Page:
Early on the last stage Robic sprinted up a short climb to take a prime; or so he thought. He was not aware that there was a small break-away group ahead of him, and had he known he never would have sprinted.
This was not unusual back in 1947, there was little or no communication between riders and team support, in fact team support was minimal in those days. A rider could be in the middle of the peloton, and not know that a break had occurred.
Robic was joined by two other riders and because they thought they were leading, worked together, and rode hard, but when a rider dropped back from the leading group. They never caught the leading group, but because they had ridden hard all day chasing the leaders they took 13 minutes out of the peloton that included Pierre Brambilla in the Yellow Jersey who had remained back in the peloton. Jean Robic had won the Tour with the shortest overall time; Brambilla was relegated to third place.
Throughout the rest of the 1940s and into the 1950s Jean Robic held his own among other great riders of that time like Coppi, Kubler, Bobet, etc. In 1950 Robic won the first World Cyclo-cross Championship. (Left.)
He was one of my heroes when I started riding in the early 1950s. One of the most photographed riders of that era, I remember seeing so many close up shots of Robic, his face showing all the extreme pain and agony of the sport.
Other shots of him bleeding profusely from cuts to his face, elbows and knees after falling. He was depicted in cartoons riding heavily bandaged and with his arm in a sling.
I was a little surprised to find very few photos on the Internet, even on French sites. I am grateful to The Wool Jersey for the few great pictures I did find
The picture above shows Robic dealing with a flat tire in the 1948 Tour. As I said earlier team support was minimal and all riders carried a spare tubular, usually around their shoulders.
In the picture Robic has changed the tire, the punctured tubular lies in the road under his feet, as he struggles to replace the chain. Note the pump carried on his down tube, also he does not have quick release wheels but rather wing nuts on solid axels.
Also, take a look at his tiny bicycle frame. Judging by the way the top and down tubes merge together at the head tube, this frame is about 48 cm. and still his saddle is low by comparison
Another photo from the 1950s portraying his tiny stature is the one above with Swiss rider Hugo Koblet (Left.) and Robic (Center.) as they pose with World Middleweight Boxing Champ, Sugar Ray Robinson. (Right.)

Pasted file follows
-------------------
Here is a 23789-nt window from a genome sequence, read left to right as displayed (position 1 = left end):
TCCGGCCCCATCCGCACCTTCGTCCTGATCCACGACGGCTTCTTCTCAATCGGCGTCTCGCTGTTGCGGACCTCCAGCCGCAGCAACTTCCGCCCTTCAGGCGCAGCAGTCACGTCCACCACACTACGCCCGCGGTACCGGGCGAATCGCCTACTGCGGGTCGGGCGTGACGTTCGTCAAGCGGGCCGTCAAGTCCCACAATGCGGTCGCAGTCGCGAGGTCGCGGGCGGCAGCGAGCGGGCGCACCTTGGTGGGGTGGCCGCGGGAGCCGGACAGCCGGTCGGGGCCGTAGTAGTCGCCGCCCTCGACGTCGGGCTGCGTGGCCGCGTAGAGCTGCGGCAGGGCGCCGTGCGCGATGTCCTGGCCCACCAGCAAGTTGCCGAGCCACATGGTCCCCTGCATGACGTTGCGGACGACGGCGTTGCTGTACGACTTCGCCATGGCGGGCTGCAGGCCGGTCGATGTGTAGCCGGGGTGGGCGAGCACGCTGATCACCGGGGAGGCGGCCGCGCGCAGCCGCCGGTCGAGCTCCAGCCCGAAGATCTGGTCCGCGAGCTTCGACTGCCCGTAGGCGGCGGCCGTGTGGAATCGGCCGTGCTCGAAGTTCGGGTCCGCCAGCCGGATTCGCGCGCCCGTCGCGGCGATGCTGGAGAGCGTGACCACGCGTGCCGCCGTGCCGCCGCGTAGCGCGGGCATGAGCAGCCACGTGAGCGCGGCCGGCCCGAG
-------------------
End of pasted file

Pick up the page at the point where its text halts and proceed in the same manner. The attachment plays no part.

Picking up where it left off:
Tragically Jean Robic died in a car crash in 1980; he was still at a relatively young age of 59.
A monument to this little giant stands on the Côte de Bonsecours, in France, and of course, it depicts him wearing his trademark leather helmet.
Update July 21, 07: (Picture left.)
From the 1953 Tour de France. Stage winner and Maillot Jaune on Stage 11. Robic riding for a regonal team, was viciously attacked by a jealous French National Team on Stage 12, and a crash victim on Stage 13.
Robic crashed heavily while descending the Col du Fauredon, hitting his head and suffering a concussion. He was unable to start and abandoned the race the next day.
Picture from The Wool Jersey. My thanks to Aldo Ross for all the WJ pictures.
Road cyclists as a group are under attack again. Recently there was the New Jersey Quick Release Ban, now there is a movement afoot to ban cycling shorts in Salt Lake City, Utah. A group calling themselves Citizens for Decent Public Attire, finds the skin tight cycling shorts worn by local cyclists, offensive.
The fears of this group are unfounded and the women of Utah are safe; I can assure them that there is nothing quick release about a pair of bib shorts.
After giving this issue much thought, it occurred to me that Batman and Robin, Superman and all the other super heroes of yesteryear wore tights and never had this problem. And they were on television in an era when censorship was far more strict than today.
For example, at that time, married couples could not be shown in the same bed together. Also remember, this was children's television and had the brim of the hat been even slightly visible, there would have been hell to pay.
So how did the Dynamic Duo get away with it? It was not that these actors were not well endowed; they didn't call Robin "The Boy Wonder" for nothing.
The answer was in discrete padding in their tights that made them appear Genitalia-less. Only the slightest hint of a bulge in the pubic area, just enough to distinguish Batman from Batwoman. The result, no one was offended.
The manufactures of cycling shorts should take note; the technology to make the penis as invisible as a stealth bomber on the radar screen was there in the 1950s, and can be used again today.
It appears that Performance Bicycle may already be using this concept. (See picture, right.)
I can imagine the potential for some catchy advertising like: "The Anti-bacterial padding in these shorts is cleverly placed for a low profile, less pretentious package."
Or: "Extreme comfort level for both the wearer and the casual observer."
It also occurred to me, and again, the idea sprang from television censorship. Today anything offensive we might see on TV is Pixilated; blurred out so we can't see the details.
Here is an idea; why not print the pixilation right on the shorts in the crotch area.
Any innocent bystander who might accidentally gaze in that direction, would see the pixilation, and being accustomed to seeing this on TV would be satisfied that the matter had been taken care of.
The pixilation should be extended from the crotch to the rear of the shorts, because when those white shorts get wet, we can see your butt crack.
I should start charging money for ideas like this, but I do it for the good of the sport of cycling.